Minecraft: Everything You Need To Know About Frogs

Minecraft's Wild update 1.19 released a hoard of funky frog friends to find, and they come with a few surprises! Their initial mechanics have changed a bit since they were first announced, and this list goes into detail about what happened.

The open-world survival adventure game has been lacking in frogs for decades, with many players making mods to include them in the game. Now we finally have the official version, and they're even better than we'd dreamed.

7 Location, Location, Location

Along with frogs came a new type of Swamp biome, the Mangrove, with a new kind of tree, mud blocks and a unique water color. You would be forgiven for thinking the frogs would only be found within the new biome, but these guys can naturally spawn in any type of Swamp. Mangroves tend to be humid places, so the frogs that spawn here are white, whereas other types of Swamp have orange frogs.

Here they can swim, waddle about and jump super high, taking less damage from falling than other mobs. Frogs tend to prefer to jump on lilypads and dripleaves, so if you're making an enclosure bring some up from a Lush Cave to watch your frogs slip off of them. You can move them around using leads as usual, and thus make use of the slime balls they collect from small slimes.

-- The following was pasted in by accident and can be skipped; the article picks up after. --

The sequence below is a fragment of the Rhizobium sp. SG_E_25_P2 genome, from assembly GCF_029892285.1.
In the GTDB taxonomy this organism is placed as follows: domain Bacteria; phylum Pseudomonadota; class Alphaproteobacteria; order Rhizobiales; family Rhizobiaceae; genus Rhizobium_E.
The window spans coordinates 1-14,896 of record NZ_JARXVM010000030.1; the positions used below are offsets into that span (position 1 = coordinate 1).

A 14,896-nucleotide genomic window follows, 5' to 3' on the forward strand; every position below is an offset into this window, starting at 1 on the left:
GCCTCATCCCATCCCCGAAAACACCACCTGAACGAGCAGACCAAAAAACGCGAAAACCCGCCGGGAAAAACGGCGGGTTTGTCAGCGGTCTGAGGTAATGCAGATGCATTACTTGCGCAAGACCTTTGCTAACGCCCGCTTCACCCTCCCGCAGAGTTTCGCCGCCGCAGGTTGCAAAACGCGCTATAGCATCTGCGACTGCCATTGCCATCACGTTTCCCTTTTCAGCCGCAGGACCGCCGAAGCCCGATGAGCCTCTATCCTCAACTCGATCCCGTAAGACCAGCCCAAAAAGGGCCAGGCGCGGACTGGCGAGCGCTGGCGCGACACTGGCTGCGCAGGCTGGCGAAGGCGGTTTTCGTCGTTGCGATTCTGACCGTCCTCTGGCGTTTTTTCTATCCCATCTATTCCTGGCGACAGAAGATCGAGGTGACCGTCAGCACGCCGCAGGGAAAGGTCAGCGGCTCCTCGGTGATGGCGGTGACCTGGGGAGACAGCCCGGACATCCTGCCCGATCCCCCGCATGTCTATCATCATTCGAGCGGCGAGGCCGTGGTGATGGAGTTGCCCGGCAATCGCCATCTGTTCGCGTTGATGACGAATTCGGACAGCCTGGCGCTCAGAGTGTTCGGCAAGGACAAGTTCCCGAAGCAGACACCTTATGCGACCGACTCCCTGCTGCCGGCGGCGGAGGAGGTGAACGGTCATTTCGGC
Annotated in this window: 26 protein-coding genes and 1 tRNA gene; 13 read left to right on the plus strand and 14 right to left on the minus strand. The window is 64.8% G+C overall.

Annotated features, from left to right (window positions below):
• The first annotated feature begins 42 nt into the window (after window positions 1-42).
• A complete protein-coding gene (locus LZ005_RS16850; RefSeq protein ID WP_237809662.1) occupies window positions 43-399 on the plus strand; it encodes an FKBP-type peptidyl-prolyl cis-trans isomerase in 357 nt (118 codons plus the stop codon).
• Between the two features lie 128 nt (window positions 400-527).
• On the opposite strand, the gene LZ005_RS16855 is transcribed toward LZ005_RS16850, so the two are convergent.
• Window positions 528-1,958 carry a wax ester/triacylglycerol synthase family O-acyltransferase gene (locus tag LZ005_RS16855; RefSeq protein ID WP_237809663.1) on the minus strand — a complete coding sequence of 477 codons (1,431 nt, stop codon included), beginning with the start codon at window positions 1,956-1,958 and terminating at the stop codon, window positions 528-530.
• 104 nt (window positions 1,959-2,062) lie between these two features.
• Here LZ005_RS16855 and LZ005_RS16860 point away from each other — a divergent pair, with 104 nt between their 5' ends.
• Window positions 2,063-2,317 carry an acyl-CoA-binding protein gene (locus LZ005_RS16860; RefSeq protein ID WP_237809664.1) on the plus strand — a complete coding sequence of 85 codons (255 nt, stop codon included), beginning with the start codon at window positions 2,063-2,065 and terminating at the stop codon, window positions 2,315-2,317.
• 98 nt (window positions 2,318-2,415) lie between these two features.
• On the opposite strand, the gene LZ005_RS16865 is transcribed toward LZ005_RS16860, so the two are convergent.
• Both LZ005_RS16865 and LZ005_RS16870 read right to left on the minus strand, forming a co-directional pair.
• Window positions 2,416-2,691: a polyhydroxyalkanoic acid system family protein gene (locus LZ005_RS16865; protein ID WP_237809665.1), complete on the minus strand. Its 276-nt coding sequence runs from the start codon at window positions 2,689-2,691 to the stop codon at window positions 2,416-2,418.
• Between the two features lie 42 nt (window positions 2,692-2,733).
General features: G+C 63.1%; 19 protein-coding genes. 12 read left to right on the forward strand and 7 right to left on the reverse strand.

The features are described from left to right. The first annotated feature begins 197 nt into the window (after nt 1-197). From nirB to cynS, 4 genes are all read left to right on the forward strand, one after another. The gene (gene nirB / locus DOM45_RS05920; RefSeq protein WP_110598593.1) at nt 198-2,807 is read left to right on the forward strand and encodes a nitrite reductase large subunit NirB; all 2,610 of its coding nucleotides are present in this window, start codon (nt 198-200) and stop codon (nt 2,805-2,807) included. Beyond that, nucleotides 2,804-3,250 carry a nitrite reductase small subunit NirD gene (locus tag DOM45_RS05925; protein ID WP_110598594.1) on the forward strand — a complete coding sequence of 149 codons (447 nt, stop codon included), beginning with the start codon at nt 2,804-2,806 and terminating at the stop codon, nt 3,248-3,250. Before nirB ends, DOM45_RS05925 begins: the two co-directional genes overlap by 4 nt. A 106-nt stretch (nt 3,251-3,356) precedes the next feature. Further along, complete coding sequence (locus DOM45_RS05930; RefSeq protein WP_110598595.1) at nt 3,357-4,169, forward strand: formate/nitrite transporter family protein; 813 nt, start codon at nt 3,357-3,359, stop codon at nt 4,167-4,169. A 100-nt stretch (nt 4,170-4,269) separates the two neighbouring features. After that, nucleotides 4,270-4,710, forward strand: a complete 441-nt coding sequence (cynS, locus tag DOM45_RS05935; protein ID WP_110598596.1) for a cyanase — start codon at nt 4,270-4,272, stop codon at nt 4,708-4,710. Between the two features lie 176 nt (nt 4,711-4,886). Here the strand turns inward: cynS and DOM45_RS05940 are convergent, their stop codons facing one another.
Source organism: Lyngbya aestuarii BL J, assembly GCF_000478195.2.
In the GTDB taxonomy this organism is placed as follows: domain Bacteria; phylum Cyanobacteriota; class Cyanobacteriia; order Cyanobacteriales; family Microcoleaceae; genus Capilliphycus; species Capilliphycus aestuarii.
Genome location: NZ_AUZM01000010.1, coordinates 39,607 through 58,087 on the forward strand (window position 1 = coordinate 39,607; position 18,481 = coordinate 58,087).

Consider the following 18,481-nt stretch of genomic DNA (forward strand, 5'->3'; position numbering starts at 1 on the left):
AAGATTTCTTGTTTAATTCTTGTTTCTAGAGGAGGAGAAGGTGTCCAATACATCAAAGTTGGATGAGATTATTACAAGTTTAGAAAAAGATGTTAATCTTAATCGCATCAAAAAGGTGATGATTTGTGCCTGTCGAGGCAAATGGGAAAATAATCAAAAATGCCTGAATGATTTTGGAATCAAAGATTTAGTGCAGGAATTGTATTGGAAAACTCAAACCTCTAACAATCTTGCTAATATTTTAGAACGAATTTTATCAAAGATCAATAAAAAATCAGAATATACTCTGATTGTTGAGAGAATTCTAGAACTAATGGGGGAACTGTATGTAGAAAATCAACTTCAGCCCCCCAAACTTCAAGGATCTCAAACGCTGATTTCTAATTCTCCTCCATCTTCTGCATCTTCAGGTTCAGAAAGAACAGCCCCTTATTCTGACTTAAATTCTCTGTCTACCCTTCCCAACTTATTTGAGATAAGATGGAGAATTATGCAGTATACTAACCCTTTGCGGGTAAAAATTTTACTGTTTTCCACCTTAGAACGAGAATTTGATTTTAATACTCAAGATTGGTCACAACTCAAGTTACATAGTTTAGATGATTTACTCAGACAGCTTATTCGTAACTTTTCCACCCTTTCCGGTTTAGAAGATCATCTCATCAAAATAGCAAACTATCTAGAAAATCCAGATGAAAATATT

6 Types Of Froggy Friend

In the wild you'll come across orange frogs and the occasional white one, but if you take the time to relocate tadpoles, you can determine the color.

In temperate biomes such as woodlands, plains, beaches and The Void (who knew The Void was considered temperate?) frogs will grow up orange, but in cold places you'll get the stereotypical green frog. Biomes deemed cold obviously tend to have ice or snow, but also include the Deep Dark and the End – Green frogs are clearly pretty adventurous. Animals in warm places tend to be lighter colors to reflect heat, so the desert, jungle, and Nether will produce white frogs.

5 Firefly Fiasco

You might have heard that frogs would be joining Minecraft alongside their food, fireflies. The community was over the moon at the thought of fireflies in jars as a new lighting fixture, with beautiful glowing clouds of them hovering over Swamps. That was until a few nature buffs pointed out that, though the concept is cute, fireflies are actually toxic to frogs in real life!

And as we know, Minecraft is a true to life reflection of reality, other than the Wither, the Ender Dragon, Creepers, and being able to pick up lava in a bucket of course. So fireflies are no longer destined to join our games officially, but they're still available in some easy to use mod packs to light up the night.

4 What Does The Frog Say?

The basic mechanics of frogs are pretty cool. Aside from their color adapting to their environment, they can jump a staggering eight blocks high and take damage less from falling. Their walking speed on land isn't particularly quick, but they can get a move on in water.